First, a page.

The third-party sites also do much of the work for you – monitoring the auctions and rating participants to try to avoid fraudulent bidding. They also provide suggestions on how to position or describe the product to boost its perceived value.

On the other hand, by creating your own online auction, you maintain control over your brand image, and your company won’t get lost in the crowd of other companies auctioning off their products on a third-party site.What’s more, you don’t have to pay placement fees or commissions.

Selecting software to do it yourself

That’s not to say creating your own site doesn’t entail any up-front costs. For one thing, you need the software to set up and manage the auction. Research firm Forrester Research found that 95% of e-commerce sites with auctions created their own software technology. But vendors including Microsoft and IBM are adding auction modules to existing e-commerce software programs. And a host of software providers sell online auction products.

Packages from manufacturers such as OpenSite Technologies and Moai Technologies range in price from $5,000 to $95,000; some software vendors charge an additional 20% of the license fee for technical support and maintenance. The most complete software packages include auction monitoring, an electronic storefront, banner ads, database integration, and dynamic page generation.

At the very least, when choosing an auction software program, you should look for functions such as bidder registration, real-time interaction between bidder and seller, background credit verification, e-mail notification, and integration with order processing systems. You also want some sort of database management function that maintains the products auctioned, the auction format, the site configuration, the e-mail specifications, and the names of the bidders and winners.

Like many other i.merchants, Cameraworld.com (formerly Camera World Co.), a photography, digital imaging, and electronics equipment cataloger/retailer, tested the auction concept via a third-party site before investing in its own auction software. In late March, the $80 million marketer began auctioning off refurbished, discontinued, and returned merchandise with Amazon.com. It quickly realized, however, that it would be better off setting up an auction feature on its own Website, which it did in early May.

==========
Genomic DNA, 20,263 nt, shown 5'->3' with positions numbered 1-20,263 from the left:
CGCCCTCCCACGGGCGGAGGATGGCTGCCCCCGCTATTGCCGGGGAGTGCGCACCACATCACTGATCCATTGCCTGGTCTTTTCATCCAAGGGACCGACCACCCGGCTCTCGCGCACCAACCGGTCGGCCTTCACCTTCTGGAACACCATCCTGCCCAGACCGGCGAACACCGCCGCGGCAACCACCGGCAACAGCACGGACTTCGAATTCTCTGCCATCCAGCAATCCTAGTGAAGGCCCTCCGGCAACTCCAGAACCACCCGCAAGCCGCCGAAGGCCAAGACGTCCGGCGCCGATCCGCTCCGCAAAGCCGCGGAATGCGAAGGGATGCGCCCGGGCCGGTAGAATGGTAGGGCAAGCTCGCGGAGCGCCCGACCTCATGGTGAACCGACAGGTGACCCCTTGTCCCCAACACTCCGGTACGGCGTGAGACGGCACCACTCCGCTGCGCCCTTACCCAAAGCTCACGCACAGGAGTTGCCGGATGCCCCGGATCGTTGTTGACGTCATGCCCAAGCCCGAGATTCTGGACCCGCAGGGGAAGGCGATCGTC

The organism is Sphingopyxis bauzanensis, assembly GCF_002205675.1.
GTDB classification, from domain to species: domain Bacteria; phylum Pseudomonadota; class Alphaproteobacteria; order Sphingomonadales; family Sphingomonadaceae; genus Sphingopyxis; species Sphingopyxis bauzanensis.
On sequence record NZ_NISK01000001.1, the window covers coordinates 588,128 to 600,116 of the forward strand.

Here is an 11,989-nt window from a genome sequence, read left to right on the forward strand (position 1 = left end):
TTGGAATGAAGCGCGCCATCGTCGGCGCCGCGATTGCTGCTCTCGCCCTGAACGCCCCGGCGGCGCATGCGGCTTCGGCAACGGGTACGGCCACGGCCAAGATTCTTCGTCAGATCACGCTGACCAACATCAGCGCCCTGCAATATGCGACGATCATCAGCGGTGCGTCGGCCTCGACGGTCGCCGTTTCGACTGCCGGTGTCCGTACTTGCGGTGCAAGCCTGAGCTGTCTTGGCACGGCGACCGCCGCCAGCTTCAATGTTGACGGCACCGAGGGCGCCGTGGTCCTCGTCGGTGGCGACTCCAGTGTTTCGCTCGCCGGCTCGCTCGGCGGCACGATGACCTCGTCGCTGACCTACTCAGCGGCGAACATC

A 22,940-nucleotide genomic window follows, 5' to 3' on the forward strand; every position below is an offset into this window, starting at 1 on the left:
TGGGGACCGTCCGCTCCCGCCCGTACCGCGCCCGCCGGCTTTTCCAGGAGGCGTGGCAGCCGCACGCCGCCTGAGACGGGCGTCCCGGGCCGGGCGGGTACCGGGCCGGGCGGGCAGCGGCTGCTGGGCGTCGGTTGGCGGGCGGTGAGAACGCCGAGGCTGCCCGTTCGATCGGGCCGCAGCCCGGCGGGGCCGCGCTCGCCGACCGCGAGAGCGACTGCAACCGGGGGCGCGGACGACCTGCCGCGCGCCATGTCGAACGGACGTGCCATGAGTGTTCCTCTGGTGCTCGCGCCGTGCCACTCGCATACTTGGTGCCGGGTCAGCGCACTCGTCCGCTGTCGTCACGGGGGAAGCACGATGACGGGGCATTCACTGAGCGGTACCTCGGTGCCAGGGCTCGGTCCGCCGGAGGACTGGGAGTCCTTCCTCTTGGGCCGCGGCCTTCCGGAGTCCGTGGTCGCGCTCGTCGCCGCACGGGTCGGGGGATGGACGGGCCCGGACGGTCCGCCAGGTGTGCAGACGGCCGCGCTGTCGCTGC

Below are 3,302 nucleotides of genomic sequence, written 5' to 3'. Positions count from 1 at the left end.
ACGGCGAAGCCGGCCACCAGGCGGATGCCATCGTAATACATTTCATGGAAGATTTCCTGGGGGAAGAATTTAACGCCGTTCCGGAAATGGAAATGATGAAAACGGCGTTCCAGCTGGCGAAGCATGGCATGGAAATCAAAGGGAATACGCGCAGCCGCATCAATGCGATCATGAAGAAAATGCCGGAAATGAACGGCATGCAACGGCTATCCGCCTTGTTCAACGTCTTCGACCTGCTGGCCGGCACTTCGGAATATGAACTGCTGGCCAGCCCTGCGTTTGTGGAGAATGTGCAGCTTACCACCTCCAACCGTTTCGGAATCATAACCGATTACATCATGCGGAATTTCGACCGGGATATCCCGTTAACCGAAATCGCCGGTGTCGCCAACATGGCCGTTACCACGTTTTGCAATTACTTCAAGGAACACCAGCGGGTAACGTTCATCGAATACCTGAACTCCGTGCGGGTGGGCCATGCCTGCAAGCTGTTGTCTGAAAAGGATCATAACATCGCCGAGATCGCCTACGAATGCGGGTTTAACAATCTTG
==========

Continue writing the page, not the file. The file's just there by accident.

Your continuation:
“We found that the Amazon bidders were either browsers or not very serious about buying cameras, and most often canceled the order before completion,” says Cameraworld.com president/CEO Alessandro Mina. “With the auction on our Website, everyone who wins actually buys.”

The average number of daily visitors to Cameraworld.com jumped 20% once the marketer introduced the feature. But for all the hype surrounding online auctions, you’re not likely to see sales soar solely by adding an online auction. For instance, Cameraworld.com’s auctions so far account for less than 0.5% of its overall sales.

Unlike live auctions in the physical world, which usually take place in an afternoon, online auctions can take as long as two weeks. The extended time frame not only allows time for interest to build but also gives bidders time to research, bid, and rebid before the auction closes. But if you want to u nload inventory quickly or have small quantities of a certain product, you may want to consider a two- or three-day auction, which is the choice of computer marketer CompUSA. “The short time frame is a very efficient way to dispose of clearance merchandise,” says spokeswoman Suzanne Shelton. An even shorter time frame is the “flash auction,” which stays open for only an hour. The Sharper Image, for example, runs five one-hour auctions every Saturday, selling only proprietary products. Such speedy auctions create excitement and give bidders the feeling that they’re participating in a traditional live auction.

Two different forms of auctions are popular online. More common is the English auction, where competing bids increase within a given time frame. This auction format can be used to unload merchandise at the highest possible price point.

An alternative is the Dutch auction, where the cataloger sets the price high and then progressively lowers it until someone makes a bid. The Dutch auction format can be useful when you want to price-test. For example, you may want to run five auctions of the same product at different prices. The price at which the auctions close can suggest how much the public is willing to pay for that product.